Yes you are still liable for taxes. It is less likely that you would be caught, but you'd still owe the taxes.

Otherwise everyone would just buy gold to cash out their bitcoins and then sell the gold.
KeyserSoze
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June 04, 2013, 05:34:18 PM
 #289

People are eager to pay tax so the IRS can have lavish parties using "excess funds":
http://politicalticker.blogs.cnn.com/2013/06/04/breaking-report-shows-lavish-spending-at-irs-conference/?hpt=hp_t2

Who doesn't like a good $4.1M party?

I used to day trade Bitcoin successfully. Then I took an arrow to the knee.
NewLiberty
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June 04, 2013, 06:51:54 PM
 #290

there is no tax or regulations yet! think "embryonic currency"

some people are saying they have made a profit from selling coin and so they paid the appropriate tax as income

what they obviously don't realize is that there is no regulatory/legal requirement to do so as yet


Yes there is - it's pretty clear cut that if you make a profit in fiat then you become liable for tax, all disagreement with tax law to the contrary.


+1.

If you deal in Bitcoins entirely for purchases of goods or services then you never touch fiat and hence aren't liable for taxes.

Especially if the transaction is P2P or in person. No paper trail.

Not having a reporting requirement category, does not mean there is no tax liability. but... 
The people in this forum are likely in every different tax situation imaginable.  So...
Don't take advice from this forum, get it from your accountant/lawyer who understands your situation and jurisdiction.

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pizza
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June 05, 2013, 04:04:18 AM
 #291

Under US law if a carpenter builds a deck for a dentist in exchange for getting a cavity filled then both of them are required to report the dollar value of their respective activities as income and pay taxes on it regardless of whether or not dollars are involved.

The US government claims that any profit-generating activity performed by a person it claims as a citizen, anywhere on this planet or elsewhere, generates a tax liability.  All profit*, in any form, no matter where.

In practice their ability to enforce this edict is nowhere near what it would need to be to extract revenue from every activity that meets their definition of taxable income.

*Except where specifically noted in the tax code.

This ^^, there is taxing on bartering, but the argument above seems to point at services and "profit-generating activity". In the above they are exchanging services for a specific dollar amount. There is no mention of exchanging a good for equal value of another good. For example if you take 4BTC and convert it into equal value of 24 Silver Coins, you did not earn any income you just converted value. It's like exchanging cheese or knives, even if the act itself is taxable since you are exchanging for an equal value there won't be a taxable event. Not to mention that exchanging goods is not mentioned at all.

The only time there will be a taxable event would be in the case that you exchange your silver into fiat, then you will be liable for capital gains. Once they make new regulations and codes it seems like you are paying tax that doesn't exist, you should probably get a refund for overpaying lol. Also, given the fact with the current IRS scandal I don't think we will see any guidance on taxing digital currencies, expect when you convert to fiat. Once you convert the "goods" (Digital Currency) into fiat, you then are liable for capital gains tax or Income tax if mining for profit or income.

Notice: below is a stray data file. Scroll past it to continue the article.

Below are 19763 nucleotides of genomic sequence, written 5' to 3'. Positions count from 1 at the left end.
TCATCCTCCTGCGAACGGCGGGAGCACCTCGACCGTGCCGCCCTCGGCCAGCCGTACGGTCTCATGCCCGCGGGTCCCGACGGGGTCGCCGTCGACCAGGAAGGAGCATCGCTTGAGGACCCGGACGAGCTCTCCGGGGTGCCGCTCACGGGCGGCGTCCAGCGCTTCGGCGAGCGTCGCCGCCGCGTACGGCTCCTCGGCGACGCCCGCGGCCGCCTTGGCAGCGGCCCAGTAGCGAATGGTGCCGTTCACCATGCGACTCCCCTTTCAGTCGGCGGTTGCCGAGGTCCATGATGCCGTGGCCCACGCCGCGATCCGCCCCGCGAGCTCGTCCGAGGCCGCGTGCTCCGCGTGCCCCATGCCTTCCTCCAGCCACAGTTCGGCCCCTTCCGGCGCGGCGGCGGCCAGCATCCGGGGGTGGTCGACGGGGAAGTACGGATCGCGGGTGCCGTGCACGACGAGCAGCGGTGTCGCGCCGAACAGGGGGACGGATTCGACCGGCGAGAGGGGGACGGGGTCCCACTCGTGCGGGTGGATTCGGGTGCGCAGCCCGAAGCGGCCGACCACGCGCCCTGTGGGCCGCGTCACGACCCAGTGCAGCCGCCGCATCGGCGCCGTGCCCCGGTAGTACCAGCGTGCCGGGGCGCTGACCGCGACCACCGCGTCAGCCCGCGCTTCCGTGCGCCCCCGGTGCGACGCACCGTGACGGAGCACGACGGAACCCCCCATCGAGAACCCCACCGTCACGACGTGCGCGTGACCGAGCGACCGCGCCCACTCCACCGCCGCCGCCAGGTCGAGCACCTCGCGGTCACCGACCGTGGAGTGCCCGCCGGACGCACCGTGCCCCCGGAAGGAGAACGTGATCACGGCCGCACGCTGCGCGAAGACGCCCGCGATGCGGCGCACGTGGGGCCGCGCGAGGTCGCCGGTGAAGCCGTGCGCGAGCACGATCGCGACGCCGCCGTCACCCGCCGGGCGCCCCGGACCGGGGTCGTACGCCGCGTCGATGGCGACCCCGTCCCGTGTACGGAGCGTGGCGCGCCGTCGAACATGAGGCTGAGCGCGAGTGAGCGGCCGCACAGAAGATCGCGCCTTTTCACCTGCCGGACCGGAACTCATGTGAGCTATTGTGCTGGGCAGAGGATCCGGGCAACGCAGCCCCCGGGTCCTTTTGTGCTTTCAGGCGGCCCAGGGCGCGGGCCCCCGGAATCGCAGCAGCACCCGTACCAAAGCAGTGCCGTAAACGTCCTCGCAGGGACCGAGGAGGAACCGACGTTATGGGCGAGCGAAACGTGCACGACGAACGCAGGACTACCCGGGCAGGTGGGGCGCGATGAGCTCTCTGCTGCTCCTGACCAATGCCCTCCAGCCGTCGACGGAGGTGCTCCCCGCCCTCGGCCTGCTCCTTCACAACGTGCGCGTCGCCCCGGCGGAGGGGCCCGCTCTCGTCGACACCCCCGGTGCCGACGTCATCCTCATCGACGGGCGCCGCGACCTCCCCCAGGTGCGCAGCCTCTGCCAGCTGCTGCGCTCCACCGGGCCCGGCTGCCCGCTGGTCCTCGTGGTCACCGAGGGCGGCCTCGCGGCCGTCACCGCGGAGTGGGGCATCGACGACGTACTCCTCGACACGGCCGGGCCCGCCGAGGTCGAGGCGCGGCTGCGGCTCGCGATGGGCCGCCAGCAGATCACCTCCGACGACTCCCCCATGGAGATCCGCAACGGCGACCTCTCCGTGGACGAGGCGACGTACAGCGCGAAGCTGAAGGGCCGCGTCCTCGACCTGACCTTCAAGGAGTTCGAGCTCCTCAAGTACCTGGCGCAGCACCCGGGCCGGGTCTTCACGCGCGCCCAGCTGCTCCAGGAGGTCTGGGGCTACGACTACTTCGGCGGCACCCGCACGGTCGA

justusranvier
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June 05, 2013, 05:40:21 AM
 #292

there is taxing on bartering, but the argument above seems to point at services and "profit-generating activity". In the above they are exchanging services for a specific dollar amount. There is no mention of exchanging a good for equal value of another good. For example if you take 4BTC and convert it into equal value of 24 Silver Coins, you did not earn any income you just converted value. It's like exchanging cheese or knives, even if the act itself is taxable since you are exchanging for an equal value there won't be a taxable event. Not to mention that exchanging goods is not mentioned at all.
Think about that for a second. If the IRS enforced the tax code using your interpretation there would be no such thing as taxable income. When a dealership trades you a car worth $20000 for $20000 in dollars that is an equal value trade yet the IRS very clearly demands a cut of the transaction.

Regardless of whether you think your definition is correct they'll still throw you in jail and confiscate your property if they catch you trying to use it. What they actually do is treat all received value as profit and then let you subtract certain types of expenses from that in order to calculate your income.

In the plumber and carpenter case if the IRS scrutinized the transaction the auditor would assess a dollar value for each service and then allow each person to claim the expenses they incurred by performing their respective portions, and the difference would be expected to be accounted for as income.